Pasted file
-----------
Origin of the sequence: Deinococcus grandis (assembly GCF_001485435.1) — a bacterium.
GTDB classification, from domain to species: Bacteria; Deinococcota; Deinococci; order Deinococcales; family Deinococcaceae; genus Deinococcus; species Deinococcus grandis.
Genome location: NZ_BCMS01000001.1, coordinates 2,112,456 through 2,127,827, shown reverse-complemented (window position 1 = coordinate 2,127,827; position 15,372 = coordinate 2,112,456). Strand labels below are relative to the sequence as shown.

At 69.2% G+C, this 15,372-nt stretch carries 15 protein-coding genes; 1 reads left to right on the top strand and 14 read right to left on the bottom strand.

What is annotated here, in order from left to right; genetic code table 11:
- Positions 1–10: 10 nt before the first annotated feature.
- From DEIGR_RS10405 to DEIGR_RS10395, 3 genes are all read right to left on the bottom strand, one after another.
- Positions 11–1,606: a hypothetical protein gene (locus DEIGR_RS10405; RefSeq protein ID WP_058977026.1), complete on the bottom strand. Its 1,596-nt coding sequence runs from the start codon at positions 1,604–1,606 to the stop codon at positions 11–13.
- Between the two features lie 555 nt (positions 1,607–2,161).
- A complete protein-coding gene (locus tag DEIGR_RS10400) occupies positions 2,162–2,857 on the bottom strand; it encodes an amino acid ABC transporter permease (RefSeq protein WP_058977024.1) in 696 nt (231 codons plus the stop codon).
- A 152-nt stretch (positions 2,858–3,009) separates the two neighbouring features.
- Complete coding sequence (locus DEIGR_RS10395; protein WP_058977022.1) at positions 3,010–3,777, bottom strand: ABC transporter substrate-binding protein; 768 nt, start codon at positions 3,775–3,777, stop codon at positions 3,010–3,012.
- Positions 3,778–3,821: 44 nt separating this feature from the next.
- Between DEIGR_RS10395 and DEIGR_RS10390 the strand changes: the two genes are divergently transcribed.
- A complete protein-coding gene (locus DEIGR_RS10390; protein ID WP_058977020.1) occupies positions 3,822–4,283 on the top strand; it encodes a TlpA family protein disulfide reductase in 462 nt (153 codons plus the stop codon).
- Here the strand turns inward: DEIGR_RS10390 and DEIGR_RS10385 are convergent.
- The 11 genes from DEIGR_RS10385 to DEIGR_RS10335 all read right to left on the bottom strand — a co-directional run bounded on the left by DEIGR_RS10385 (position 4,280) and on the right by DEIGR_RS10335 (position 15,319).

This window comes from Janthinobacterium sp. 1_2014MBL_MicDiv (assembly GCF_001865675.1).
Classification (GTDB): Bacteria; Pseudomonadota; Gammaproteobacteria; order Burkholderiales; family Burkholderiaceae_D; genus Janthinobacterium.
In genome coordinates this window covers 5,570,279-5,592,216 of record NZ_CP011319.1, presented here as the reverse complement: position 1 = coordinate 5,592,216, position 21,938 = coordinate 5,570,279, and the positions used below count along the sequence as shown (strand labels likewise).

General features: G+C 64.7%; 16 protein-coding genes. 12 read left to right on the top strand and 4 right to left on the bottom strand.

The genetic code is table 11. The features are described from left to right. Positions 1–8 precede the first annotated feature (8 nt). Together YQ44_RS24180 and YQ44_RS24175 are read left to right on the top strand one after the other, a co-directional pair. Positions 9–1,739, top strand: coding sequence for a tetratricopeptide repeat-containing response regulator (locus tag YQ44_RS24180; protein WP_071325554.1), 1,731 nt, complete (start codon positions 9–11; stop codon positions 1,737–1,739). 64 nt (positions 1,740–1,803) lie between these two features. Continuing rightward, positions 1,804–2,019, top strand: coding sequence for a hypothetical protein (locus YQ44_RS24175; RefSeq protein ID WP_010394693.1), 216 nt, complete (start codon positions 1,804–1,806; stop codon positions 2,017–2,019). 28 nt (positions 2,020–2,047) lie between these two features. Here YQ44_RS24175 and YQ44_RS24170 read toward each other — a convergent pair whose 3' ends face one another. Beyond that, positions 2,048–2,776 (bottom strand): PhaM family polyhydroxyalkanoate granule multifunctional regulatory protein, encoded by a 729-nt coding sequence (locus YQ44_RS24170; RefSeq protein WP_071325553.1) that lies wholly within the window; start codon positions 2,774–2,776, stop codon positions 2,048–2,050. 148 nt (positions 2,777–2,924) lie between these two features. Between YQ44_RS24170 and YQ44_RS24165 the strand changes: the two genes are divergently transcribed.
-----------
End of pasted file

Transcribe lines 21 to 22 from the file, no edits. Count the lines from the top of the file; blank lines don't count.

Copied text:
General features: G+C 64.7%; 16 protein-coding genes. 12 read left to right on the top strand and 4 right to left on the bottom strand.

The genetic code is table 11. The features are described from left to right. Positions 1–8 precede the first annotated feature (8 nt). Together YQ44_RS24180 and YQ44_RS24175 are read left to right on the top strand one after the other, a co-directional pair. Positions 9–1,739, top strand: coding sequence for a tetratricopeptide repeat-containing response regulator (locus tag YQ44_RS24180; protein WP_071325554.1), 1,731 nt, complete (start codon positions 9–11; stop codon positions 1,737–1,739). 64 nt (positions 1,740–1,803) lie between these two features. Continuing rightward, positions 1,804–2,019, top strand: coding sequence for a hypothetical protein (locus YQ44_RS24175; RefSeq protein ID WP_010394693.1), 216 nt, complete (start codon positions 1,804–1,806; stop codon positions 2,017–2,019). 28 nt (positions 2,020–2,047) lie between these two features. Here YQ44_RS24175 and YQ44_RS24170 read toward each other — a convergent pair whose 3' ends face one another. Beyond that, positions 2,048–2,776 (bottom strand): PhaM family polyhydroxyalkanoate granule multifunctional regulatory protein, encoded by a 729-nt coding sequence (locus YQ44_RS24170; RefSeq protein WP_071325553.1) that lies wholly within the window; start codon positions 2,774–2,776, stop codon positions 2,048–2,050. 148 nt (positions 2,777–2,924) lie between these two features. Between YQ44_RS24170 and YQ44_RS24165 the strand changes: the two genes are divergently transcribed.